Glee Review/Recap Season 6 Episode 8 ‘A Wedding’: I Do

glee a wedding

Talk about timing. With same-sex marriage riding waves of publicity and public acceptance, and with Texas getting its first gay marriage this week, Glee gave us a double dose of such about-time nuptials in Episode 8’s A Wedding, the most fun show of Season 6 to date.

Not that it wasn’t also tearful like last week’s episode, but in a warm way, as friends and family united for Brittany and Santana — joined by cajoled couple Kurt and Blaine — to marry in the Indiana barn where Britt, it turns out, was born.

Among many Glee stalwarts returning was Kurt’s dad, Burt (lovable Mike O’Malley), who officiated the wedding with on-target observations about the universality of love and the shared belief with his son that it’s time for all of us to walk in the sunshine together.

This show was sunshiny, all right, even including Sue, whose rehabilitation continued as a woman who truly does care about others, as she showed by managing to reconcile Santana and her disapproving abuela, or grandmother (Ivonne Coll).

Some prominent characters (Sam, Beiste, Will) lacked a single line between them, but this was a crowded episode — and in a good way.

The important thing was that so many made the “gang’s all here” bunch, including Burt’s wife, Carol (Romy Rosemont), Blaine’s mom (newcomer Gina Gershon), Sugar (Vanessa Lengies, replacing Dianna Agron’s absent Quinn in the Troubletones) and Mike Chang (Harry Shum Jr.), getting an awkwardly unrealistic proposal from Tina (Jenna Ushkowitz).

We also saw more of Jennifer Coolidge (love her) and Ken Jeong (not so funny) as Brittany’s zany parents.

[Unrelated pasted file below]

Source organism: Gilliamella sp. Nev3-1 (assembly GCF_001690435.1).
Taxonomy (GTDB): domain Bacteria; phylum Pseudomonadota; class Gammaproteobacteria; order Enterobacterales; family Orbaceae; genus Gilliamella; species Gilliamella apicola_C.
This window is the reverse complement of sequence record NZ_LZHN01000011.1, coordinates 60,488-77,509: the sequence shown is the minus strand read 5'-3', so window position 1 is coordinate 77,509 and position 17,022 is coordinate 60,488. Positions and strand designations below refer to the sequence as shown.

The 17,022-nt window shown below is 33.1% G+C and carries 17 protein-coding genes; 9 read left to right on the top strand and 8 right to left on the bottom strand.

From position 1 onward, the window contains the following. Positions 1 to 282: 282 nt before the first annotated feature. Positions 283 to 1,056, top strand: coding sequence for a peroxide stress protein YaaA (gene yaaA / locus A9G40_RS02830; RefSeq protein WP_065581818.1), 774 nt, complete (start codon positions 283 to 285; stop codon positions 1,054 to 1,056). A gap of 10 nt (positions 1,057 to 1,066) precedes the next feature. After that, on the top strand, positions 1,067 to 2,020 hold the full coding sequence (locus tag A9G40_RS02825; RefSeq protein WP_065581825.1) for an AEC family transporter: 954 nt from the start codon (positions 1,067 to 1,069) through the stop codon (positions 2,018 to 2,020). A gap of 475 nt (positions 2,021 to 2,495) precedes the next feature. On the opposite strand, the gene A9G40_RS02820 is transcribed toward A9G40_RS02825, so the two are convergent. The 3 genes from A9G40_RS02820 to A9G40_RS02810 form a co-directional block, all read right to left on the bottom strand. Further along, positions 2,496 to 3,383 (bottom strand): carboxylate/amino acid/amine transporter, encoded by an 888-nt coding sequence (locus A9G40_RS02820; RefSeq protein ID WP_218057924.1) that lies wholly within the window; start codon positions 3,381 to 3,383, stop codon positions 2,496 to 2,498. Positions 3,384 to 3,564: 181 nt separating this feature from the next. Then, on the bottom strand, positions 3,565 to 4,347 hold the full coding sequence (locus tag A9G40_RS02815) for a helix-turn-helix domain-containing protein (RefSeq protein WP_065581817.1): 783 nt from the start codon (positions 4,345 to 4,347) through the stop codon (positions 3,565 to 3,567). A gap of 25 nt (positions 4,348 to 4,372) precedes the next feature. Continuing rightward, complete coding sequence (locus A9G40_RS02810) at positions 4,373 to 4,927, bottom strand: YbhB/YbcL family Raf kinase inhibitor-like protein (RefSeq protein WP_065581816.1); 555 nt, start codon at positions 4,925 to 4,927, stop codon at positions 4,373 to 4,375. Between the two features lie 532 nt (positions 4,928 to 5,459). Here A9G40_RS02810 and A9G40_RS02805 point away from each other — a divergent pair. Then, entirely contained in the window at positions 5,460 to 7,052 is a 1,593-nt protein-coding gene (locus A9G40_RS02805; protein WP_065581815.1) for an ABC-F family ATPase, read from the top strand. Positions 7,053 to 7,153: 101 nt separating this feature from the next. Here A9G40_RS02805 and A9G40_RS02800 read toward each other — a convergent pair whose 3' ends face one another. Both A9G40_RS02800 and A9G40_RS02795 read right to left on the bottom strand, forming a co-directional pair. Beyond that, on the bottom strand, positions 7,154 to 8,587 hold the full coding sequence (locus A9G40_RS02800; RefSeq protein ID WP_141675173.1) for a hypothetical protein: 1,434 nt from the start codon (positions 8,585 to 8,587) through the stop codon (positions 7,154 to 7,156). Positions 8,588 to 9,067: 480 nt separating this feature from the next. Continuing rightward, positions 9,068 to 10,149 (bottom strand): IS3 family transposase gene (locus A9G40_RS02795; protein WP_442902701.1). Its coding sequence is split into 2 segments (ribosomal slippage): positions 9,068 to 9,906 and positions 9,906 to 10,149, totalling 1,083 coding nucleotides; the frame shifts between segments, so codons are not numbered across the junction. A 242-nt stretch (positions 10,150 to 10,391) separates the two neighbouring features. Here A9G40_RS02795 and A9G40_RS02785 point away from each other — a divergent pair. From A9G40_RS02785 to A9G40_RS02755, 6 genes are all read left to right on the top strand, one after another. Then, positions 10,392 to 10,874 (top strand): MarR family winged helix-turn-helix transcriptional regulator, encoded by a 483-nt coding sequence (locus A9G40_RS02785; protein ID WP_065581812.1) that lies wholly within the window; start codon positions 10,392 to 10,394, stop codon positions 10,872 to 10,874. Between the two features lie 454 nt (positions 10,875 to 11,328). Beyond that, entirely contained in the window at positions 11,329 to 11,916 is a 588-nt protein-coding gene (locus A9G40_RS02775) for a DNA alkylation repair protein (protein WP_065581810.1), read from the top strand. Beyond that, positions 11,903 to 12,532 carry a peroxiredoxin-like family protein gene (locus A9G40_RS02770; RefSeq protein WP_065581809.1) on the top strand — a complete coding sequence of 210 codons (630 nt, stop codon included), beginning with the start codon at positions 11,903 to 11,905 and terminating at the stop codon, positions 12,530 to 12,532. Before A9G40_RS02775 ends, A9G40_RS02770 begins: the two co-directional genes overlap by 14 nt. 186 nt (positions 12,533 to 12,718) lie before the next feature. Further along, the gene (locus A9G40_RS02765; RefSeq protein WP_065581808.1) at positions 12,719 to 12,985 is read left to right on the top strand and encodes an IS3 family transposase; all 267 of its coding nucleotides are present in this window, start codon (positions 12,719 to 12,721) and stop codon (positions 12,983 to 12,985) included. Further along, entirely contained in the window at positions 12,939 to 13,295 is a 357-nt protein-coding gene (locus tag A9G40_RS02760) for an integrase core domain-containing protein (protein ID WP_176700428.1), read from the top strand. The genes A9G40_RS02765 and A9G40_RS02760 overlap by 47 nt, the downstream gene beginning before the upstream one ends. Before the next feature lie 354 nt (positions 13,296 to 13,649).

Best of all was the spirit of the occasion. The entwined vows were unorthodox yet moving, and the reception erupted into the kind of celebratory song-and-dance-fest you’d expect from couples who fell in love while in glee club.

Though I loved all the numbers, best for me was OutKast’s infectiously exuberant Hey Ya, sung emphatically by Kevin McHale’s Artie as the barn went wild with earthshaking stomps. Moms got in the act with a similarly rousing I’m So Excited via the Pointer Sisters. Both performances echoed the ebullient lifts of Glee’s prom night dances with material like Friday and Dancing Queen.

Slower, less wild yet impressive in its own way was Artie and Mercedes’ soulfully wailing duet for Etta James’ At Last and, from the couples, the fitting capper of Our Day Will Come, a song often credited to Amy Winehouse these days, though hers was a remake of Ruby & the Romantics’ original from ’62, whose arrangement Glee honors to a T.

But what was that irresistibly bouncy song playing over Brittana’s wedding dress fashion show? Unlike the other four songs, it wasn’t an official release of a Glee cast performance. Anyone know it? Loved it.

I also loved Puck resuming his older-woman ways with Blaine’s soused mom, and it was touching that Carol and Burt, who referenced Finn, embraced Rachel and Sam’s moving-on romance.

In the end, this rollicking, hopeful, feel-good Glee had a worthy message for anyone: The only thing worth doing is going toward love.

In its quirky, jerky way — sometimes stumbling, but always spurred by good intentions and the glories of song — Glee has done that for six seasons. And it’s done so by embracing people for who they are, not what some say they should be.

Do I love that? I do.

— Bruce Westbrook







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